Little to lose but everything to gain

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The Campus of Birzeit University looks deceivingly normal. Students with books in their hands enter and leave the faculty buildings or the cafeteria, gather for a chat outside the administration complex, or play basketball on the court next to the engineering department. It takes a closer look to see that in fact nothing here is quite normal.

“The student council announces the interruption of all classes for a period of two hours starting from 11:00 a.m. to honor yesterday’s martyrs,” reads a big poster put up next to the little two-room building that facilitates the university’s student council.

“Look how empty the campus is,” says Diya Hamayel, the student council’s acting president, pointing out another detail that would easily escape a casual observer’s eye. “Every day, at least a fifth of the students don’t make it to their classes because of the Israeli checkpoints in Surda.”

Birzeit University has around 5,000 students, half of whom live in Ramallah. All of them who are on campus have a story to tell. The trip to school that would, in normal times, take them 20 minutes, now averages one and a half hours.

“The soldiers at the checkpoint also have lists with names of students they want to arrest,” adds Riyad 24, from Gaza, a student of Media and Communications.

Birzeit is but one of the nine universities in the West Bank and Gaza. No matter how different they are from one another – whether they are situated in Area A (under full Palestinian control) like Al Najah University in Nablus or in Area B (partial Palestinian control) like Al Quds University in the Jerusalem suburb of Abu Dis, or whether they are a private institution like Jenin’s American University or religious like the Islamic University of Gaza, whether they are big, like Gaza’s Al Azhar University, with a student population of 15,000 or small like Hebron University, with 3,000 students – academic life in each one of them has been severely interrupted since the start of Al Aqsa Intifada in September of last year.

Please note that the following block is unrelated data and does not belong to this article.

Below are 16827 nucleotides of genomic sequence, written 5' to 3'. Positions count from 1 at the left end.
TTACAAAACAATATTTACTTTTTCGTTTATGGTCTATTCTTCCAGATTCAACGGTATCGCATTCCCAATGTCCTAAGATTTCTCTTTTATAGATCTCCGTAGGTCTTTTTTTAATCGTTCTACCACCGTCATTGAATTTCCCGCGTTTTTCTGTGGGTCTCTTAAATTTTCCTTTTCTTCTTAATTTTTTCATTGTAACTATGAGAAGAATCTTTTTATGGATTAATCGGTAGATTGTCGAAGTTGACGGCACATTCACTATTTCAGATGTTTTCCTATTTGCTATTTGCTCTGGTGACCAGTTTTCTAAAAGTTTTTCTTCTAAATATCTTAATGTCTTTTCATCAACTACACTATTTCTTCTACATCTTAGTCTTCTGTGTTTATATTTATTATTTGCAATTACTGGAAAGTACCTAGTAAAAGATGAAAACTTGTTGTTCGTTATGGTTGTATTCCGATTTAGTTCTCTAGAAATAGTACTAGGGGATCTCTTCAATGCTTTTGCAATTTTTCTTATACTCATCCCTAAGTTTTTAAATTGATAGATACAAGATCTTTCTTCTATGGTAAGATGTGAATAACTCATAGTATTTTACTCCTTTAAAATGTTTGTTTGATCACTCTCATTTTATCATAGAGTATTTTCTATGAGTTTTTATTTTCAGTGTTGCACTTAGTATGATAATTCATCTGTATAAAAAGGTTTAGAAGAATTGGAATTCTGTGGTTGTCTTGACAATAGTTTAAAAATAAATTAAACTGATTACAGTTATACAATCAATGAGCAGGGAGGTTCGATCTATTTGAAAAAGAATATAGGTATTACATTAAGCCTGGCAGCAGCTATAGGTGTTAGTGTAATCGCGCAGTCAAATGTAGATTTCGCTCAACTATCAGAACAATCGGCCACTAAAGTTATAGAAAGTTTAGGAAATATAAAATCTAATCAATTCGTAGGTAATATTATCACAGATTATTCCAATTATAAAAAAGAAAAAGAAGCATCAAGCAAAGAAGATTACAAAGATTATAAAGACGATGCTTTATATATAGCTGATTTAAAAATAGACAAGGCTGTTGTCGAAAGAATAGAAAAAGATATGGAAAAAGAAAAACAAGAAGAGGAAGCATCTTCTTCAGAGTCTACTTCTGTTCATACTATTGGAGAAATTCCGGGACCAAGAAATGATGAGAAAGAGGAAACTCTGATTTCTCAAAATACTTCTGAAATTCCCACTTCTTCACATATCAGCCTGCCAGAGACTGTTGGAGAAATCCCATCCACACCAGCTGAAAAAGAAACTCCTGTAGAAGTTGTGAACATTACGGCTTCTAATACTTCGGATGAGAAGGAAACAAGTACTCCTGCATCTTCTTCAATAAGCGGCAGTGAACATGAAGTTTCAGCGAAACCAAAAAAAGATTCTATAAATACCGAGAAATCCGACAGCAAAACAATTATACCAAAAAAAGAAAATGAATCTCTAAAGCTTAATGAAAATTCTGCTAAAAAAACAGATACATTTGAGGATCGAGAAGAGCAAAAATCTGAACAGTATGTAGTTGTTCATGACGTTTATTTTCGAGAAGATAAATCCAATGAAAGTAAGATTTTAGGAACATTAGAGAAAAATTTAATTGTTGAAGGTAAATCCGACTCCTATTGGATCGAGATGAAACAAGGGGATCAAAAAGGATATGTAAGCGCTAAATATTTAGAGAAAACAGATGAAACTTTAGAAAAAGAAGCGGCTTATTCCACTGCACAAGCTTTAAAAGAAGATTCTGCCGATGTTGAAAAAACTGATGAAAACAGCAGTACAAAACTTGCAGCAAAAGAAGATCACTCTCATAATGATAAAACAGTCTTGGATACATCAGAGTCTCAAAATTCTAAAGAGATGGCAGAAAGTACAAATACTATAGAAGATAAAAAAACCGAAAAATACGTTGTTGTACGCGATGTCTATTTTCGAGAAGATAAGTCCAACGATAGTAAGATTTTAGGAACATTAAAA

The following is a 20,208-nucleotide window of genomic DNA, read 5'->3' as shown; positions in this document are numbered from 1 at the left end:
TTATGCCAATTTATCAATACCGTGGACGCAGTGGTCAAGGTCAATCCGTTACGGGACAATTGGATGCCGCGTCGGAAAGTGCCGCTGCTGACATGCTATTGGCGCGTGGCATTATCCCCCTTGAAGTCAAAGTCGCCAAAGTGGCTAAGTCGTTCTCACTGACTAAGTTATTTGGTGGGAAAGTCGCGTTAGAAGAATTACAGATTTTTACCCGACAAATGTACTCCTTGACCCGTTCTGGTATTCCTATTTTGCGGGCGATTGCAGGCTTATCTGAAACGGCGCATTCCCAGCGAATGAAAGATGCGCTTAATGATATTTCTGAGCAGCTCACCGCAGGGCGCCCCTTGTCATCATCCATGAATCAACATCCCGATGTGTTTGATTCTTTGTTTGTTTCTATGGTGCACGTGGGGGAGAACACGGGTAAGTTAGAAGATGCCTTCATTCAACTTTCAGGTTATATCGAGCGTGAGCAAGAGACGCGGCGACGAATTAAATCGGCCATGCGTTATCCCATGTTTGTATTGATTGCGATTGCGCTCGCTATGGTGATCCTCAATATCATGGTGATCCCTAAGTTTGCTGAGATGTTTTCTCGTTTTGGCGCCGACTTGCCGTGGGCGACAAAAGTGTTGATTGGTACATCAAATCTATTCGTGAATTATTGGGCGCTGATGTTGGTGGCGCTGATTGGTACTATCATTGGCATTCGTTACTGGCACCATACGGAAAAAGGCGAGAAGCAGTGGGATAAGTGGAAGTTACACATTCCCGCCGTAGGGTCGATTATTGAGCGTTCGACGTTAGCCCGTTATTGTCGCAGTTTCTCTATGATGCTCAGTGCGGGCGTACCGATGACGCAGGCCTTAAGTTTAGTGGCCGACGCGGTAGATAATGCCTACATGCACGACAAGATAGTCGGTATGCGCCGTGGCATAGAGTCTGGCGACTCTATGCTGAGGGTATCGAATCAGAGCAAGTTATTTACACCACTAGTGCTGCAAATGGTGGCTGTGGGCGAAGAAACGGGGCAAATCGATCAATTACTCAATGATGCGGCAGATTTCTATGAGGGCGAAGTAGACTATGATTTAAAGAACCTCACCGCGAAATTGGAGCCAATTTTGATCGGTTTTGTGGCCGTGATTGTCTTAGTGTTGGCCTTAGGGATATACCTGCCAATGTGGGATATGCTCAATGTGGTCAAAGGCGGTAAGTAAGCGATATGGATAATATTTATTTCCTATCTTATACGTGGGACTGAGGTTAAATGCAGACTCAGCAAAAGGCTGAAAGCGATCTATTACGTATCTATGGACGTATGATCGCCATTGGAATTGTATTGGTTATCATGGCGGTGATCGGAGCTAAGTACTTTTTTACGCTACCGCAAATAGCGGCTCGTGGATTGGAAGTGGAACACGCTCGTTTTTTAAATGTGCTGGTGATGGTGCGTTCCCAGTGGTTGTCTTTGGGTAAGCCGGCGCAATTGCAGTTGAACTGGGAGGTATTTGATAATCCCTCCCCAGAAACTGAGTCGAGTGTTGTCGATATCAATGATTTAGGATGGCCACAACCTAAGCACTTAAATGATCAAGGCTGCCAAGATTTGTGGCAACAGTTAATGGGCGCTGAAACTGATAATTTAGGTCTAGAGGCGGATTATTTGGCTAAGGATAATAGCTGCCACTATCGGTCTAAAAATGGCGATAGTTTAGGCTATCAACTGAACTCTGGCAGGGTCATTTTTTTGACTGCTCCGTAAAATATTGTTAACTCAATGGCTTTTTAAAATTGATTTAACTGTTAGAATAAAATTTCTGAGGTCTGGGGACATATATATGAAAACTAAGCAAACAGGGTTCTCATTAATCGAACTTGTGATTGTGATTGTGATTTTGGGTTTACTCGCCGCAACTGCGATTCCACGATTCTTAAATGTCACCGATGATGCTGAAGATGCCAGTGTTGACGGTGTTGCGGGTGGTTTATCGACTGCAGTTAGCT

“I have difficulty studying,” admits Riyad. “How am I supposed to concentrate while they are shelling my neighborhood? How can I learn when 10 people around me die in one day?” he asks. “At the beginning of this Intifada, I was very enthusiastic and I would go to throw stones in Al Bireh. Now I am very tired and sad. We must not forget that we are part of a necessary revolt against occupation and that it’s worth to sacrifice some of our time and devote it to the Intifada,” he says. “But,” he adds, “it’s not easy.”

Palestinian students are a highly politicized sector of Palestinian society. “We as students learn to analyze current events, and then draw conclusions,” says Imad Zakarneh, a 25-year-old student of economics. “We are the link between high politics and the general population.”

“It is here that the Al Aqsa Intifada really started,” adds Bashar Mohammed, 23, who headed the student council during those crucial first months of unrest. “It was Birzeit students who organized the first demonstrations against [then-Likud leader] Ariel Sharon’s visit to the Haram Al Sharif.”

There is no doubt that Palestinian students contribute to the Intifada. They also pay their prices. Al Najah University alone mourns the deaths of eight of its students. Last week, the university’s Tulkarm campus was hit by Israeli shells, causing the destruction of the agricultural department’s animal farm. In Gaza, four students driving in a car were killed by a helicopter gunship attack late last year.